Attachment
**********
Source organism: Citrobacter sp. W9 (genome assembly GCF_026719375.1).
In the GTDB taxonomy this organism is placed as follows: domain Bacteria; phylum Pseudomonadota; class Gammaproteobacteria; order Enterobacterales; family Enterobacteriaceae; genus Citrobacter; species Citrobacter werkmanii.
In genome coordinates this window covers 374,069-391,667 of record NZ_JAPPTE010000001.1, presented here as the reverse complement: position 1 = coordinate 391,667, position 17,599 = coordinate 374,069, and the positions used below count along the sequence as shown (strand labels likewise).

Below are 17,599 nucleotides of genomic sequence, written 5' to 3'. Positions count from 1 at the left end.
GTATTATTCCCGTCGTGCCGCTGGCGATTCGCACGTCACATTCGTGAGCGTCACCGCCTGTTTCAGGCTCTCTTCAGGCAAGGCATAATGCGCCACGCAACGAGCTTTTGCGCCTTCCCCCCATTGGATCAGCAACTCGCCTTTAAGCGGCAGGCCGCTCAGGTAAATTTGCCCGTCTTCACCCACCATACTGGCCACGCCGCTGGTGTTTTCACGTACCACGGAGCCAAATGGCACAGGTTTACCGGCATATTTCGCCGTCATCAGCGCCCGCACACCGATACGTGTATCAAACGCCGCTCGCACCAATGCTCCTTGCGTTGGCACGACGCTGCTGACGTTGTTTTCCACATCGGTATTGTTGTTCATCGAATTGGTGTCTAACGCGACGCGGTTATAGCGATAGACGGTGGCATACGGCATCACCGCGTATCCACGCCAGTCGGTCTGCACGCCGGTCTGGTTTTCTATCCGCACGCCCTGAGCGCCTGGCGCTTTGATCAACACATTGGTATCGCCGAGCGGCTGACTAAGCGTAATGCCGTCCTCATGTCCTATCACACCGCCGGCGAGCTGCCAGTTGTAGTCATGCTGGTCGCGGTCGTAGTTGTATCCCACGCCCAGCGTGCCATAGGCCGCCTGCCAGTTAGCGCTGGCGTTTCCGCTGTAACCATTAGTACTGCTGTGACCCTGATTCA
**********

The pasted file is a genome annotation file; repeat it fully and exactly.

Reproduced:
Source organism: Citrobacter sp. W9 (genome assembly GCF_026719375.1).
In the GTDB taxonomy this organism is placed as follows: domain Bacteria; phylum Pseudomonadota; class Gammaproteobacteria; order Enterobacterales; family Enterobacteriaceae; genus Citrobacter; species Citrobacter werkmanii.
In genome coordinates this window covers 374,069-391,667 of record NZ_JAPPTE010000001.1, presented here as the reverse complement: position 1 = coordinate 391,667, position 17,599 = coordinate 374,069, and the positions used below count along the sequence as shown (strand labels likewise).

Below are 17,599 nucleotides of genomic sequence, written 5' to 3'. Positions count from 1 at the left end.
GTATTATTCCCGTCGTGCCGCTGGCGATTCGCACGTCACATTCGTGAGCGTCACCGCCTGTTTCAGGCTCTCTTCAGGCAAGGCATAATGCGCCACGCAACGAGCTTTTGCGCCTTCCCCCCATTGGATCAGCAACTCGCCTTTAAGCGGCAGGCCGCTCAGGTAAATTTGCCCGTCTTCACCCACCATACTGGCCACGCCGCTGGTGTTTTCACGTACCACGGAGCCAAATGGCACAGGTTTACCGGCATATTTCGCCGTCATCAGCGCCCGCACACCGATACGTGTATCAAACGCCGCTCGCACCAATGCTCCTTGCGTTGGCACGACGCTGCTGACGTTGTTTTCCACATCGGTATTGTTGTTCATCGAATTGGTGTCTAACGCGACGCGGTTATAGCGATAGACGGTGGCATACGGCATCACCGCGTATCCACGCCAGTCGGTCTGCACGCCGGTCTGGTTTTCTATCCGCACGCCCTGAGCGCCTGGCGCTTTGATCAACACATTGGTATCGCCGAGCGGCTGACTAAGCGTAATGCCGTCCTCATGTCCTATCACACCGCCGGCGAGCTGCCAGTTGTAGTCATGCTGGTCGCGGTCGTAGTTGTATCCCACGCCCAGCGTGCCATAGGCCGCCTGCCAGTTAGCGCTGGCGTTTCCGCTGTAACCATTAGTACTGCTGTGACCCTGATTCA